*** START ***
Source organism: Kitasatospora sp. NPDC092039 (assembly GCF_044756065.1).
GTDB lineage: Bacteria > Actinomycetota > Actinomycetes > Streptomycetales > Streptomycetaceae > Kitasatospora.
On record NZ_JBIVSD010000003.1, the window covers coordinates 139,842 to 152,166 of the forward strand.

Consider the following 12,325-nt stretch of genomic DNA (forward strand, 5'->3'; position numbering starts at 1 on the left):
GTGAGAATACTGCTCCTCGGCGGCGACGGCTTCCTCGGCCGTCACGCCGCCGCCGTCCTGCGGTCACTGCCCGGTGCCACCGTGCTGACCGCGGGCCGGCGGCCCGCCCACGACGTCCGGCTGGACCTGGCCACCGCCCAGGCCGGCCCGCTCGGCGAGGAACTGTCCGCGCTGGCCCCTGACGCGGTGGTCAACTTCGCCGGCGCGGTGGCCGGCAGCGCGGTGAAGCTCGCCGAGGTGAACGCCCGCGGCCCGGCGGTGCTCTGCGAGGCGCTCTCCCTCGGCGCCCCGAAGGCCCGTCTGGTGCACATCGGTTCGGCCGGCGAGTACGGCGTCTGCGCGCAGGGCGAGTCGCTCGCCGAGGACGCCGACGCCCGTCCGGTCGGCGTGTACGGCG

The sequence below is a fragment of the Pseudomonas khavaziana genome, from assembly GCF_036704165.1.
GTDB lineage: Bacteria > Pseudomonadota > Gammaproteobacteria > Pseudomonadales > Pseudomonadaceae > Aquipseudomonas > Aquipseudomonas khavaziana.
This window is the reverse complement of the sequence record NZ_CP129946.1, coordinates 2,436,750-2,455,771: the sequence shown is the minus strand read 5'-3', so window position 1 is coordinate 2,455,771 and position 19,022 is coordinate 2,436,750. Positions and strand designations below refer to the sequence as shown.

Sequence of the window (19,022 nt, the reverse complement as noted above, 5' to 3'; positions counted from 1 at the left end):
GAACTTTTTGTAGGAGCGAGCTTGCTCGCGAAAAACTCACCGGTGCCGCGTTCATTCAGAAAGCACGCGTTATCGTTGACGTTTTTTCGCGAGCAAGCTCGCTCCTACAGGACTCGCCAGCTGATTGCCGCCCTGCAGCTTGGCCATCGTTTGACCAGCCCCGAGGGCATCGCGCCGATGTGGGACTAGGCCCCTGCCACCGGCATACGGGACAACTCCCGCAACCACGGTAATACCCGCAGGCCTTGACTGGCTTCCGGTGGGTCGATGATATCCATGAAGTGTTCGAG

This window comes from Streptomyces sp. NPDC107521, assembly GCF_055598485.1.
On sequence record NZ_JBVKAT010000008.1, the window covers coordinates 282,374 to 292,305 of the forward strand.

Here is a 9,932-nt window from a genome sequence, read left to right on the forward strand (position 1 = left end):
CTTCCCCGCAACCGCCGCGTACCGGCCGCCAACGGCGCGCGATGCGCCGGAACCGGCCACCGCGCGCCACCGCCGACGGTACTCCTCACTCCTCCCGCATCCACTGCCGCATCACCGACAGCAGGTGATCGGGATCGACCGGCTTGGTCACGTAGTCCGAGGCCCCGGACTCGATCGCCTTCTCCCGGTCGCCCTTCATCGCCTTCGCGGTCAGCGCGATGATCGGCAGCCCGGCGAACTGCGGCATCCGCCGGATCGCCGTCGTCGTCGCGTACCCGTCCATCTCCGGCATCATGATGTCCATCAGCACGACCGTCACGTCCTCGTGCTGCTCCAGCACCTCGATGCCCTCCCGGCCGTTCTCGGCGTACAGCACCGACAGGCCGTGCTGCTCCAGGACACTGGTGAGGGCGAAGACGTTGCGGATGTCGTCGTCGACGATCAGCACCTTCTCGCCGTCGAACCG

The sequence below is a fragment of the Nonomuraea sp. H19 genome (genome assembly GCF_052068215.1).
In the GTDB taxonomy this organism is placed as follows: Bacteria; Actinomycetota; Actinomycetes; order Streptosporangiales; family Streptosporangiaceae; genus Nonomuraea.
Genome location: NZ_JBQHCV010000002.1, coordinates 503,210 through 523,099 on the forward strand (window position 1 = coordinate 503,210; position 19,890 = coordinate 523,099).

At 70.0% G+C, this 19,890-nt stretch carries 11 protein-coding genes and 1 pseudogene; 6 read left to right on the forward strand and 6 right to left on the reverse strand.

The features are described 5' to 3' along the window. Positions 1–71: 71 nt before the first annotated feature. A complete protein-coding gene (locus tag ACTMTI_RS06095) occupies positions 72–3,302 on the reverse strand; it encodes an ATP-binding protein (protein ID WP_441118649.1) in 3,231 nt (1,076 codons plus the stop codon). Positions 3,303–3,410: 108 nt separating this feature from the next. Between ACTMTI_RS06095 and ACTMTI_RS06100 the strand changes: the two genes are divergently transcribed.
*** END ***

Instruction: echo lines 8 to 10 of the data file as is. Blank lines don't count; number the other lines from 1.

This window is the reverse complement of the sequence record NZ_CP129946.1, coordinates 2,436,750-2,455,771: the sequence shown is the minus strand read 5'-3', so window position 1 is coordinate 2,455,771 and position 19,022 is coordinate 2,436,750. Positions and strand designations below refer to the sequence as shown.

Sequence of the window (19,022 nt, the reverse complement as noted above, 5' to 3'; positions counted from 1 at the left end):
GAACTTTTTGTAGGAGCGAGCTTGCTCGCGAAAAACTCACCGGTGCCGCGTTCATTCAGAAAGCACGCGTTATCGTTGACGTTTTTTCGCGAGCAAGCTCGCTCCTACAGGACTCGCCAGCTGATTGCCGCCCTGCAGCTTGGCCATCGTTTGACCAGCCCCGAGGGCATCGCGCCGATGTGGGACTAGGCCCCTGCCACCGGCATACGGGACAACTCCCGCAACCACGGTAATACCCGCAGGCCTTGACTGGCTTCCGGTGGGTCGATGATATCCATGAAGTGTTCGAG